"It was so nice to be around others who share our struggles. I met people whose stories I could relate to!"
"Wow, I didn't know there were so many who are affected as our family is! Walk Your Socks Off brought us together, and it felt safe to just be who we are. No stigma.”
A Lifetime Achievement for Mental Health in Flagstaff
At the NAMI State Annual Meeting in Phoenix on May 10th, former NAMI Flagstaff President Barbara Bartell was presented with the highly esteemed Frances Peterson Lifetime Achievement Award. This statewide award is presented annually to an individual whose volunteer services to the mission of NAMI are deemed exceptional. Frances Peterson is a founding member of NAMI Arizona, leading the way to the formation of ten affiliates. The mother of a son who suffered from mental illness, she is known for helping families in crisis. Returning to law school later in her life, she used her professional skills on a volunteer basis to help families in need of support and counsel.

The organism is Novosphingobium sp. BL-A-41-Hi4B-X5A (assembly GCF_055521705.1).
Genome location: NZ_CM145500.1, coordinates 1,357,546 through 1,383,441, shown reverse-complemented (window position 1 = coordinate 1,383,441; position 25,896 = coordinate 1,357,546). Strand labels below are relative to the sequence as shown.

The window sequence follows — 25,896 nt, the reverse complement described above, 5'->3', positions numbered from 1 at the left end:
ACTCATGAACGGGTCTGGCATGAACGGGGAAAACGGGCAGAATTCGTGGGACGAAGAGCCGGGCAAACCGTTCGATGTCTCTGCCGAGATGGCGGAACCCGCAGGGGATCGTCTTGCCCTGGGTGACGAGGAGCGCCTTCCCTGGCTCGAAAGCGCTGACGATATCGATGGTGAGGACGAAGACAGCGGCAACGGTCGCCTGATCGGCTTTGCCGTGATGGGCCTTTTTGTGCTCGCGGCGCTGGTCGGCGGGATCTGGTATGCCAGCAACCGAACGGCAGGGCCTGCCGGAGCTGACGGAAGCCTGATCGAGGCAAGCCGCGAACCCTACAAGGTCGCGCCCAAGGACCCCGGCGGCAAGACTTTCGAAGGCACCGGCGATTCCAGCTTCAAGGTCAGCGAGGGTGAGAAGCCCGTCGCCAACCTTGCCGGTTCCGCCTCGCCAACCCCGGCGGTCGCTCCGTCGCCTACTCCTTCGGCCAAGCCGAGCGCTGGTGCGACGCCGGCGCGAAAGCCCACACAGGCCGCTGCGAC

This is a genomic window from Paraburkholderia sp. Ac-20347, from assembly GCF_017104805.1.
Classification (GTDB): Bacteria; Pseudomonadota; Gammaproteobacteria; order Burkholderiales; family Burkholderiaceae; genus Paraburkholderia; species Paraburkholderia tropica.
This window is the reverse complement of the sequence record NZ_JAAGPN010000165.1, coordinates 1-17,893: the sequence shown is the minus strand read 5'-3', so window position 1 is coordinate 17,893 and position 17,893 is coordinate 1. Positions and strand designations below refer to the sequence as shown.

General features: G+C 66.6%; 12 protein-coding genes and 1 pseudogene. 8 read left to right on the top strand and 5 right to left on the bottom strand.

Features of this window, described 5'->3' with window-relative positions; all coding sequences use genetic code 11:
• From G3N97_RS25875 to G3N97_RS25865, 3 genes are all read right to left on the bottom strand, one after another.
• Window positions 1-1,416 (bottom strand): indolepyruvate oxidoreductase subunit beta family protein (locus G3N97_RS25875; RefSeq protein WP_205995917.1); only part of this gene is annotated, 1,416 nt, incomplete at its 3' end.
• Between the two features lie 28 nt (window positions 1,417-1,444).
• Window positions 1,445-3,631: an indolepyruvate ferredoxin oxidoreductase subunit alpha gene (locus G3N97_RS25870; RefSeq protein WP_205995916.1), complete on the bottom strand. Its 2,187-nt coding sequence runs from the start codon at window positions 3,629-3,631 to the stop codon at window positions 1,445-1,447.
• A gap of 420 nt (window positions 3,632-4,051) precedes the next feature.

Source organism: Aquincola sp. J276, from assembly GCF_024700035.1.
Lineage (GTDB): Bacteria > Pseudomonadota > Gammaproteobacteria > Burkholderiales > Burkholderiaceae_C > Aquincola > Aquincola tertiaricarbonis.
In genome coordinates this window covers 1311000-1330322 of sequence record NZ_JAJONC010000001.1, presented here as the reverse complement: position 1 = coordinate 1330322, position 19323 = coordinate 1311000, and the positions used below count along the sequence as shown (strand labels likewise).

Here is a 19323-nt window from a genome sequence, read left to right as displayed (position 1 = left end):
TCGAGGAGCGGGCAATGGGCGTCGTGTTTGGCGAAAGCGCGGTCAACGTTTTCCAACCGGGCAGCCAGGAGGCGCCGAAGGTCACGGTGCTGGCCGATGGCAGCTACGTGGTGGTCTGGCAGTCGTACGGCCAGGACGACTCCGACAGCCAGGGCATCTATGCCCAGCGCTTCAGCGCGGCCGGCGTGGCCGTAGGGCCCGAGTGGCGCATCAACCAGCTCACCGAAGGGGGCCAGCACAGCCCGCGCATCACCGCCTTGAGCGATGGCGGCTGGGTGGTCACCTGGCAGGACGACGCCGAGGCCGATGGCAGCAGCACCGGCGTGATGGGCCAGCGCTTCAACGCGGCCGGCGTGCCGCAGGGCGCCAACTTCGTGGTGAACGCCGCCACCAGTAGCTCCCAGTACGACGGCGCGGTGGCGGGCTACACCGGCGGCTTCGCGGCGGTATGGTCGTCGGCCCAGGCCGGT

Like Frances, Barb saw a need and helped to found a NAMI affiliate in Flagstaff. She returned to school later in life to earn her Master’s Degree in Counseling and continues to use these skills, combined with her personal passion, to help those who suffer from mental illness as well as their families and loved ones. Barb is a voice for NAMI in our community. She serves on the Board of Trustees at NARBHA. She teaches and presents many of NAMI’s signature programs such as: Family to Family Education, Peer to Peer Education, Connect, and In Our Own Voice. She tirelessly recruits new participants and educators. We are proud of Barb for earning this award. More than that, we are grateful she has devoted so much of her passion, time, and energy to the Flagstaff community.
Share in our Goals for 2015
We start the New Year by welcoming new board members and leadership. Kate Yenik, marketing specialist at The Guidance Center and a Master’s degree candidate in the Public Administration program at NAU leads our board as president. Heidi Fuller, Communications Director and Public Information Officer at Northern Arizona Regional Behavioral Health Authority fills the vice president post. Sara Naprta, Master’s degree candidate at NAU’s Clinical Mental Health Counseling program is the new board secretary, while Deanna Prida continues (with our deepest gratitude) as treasurer.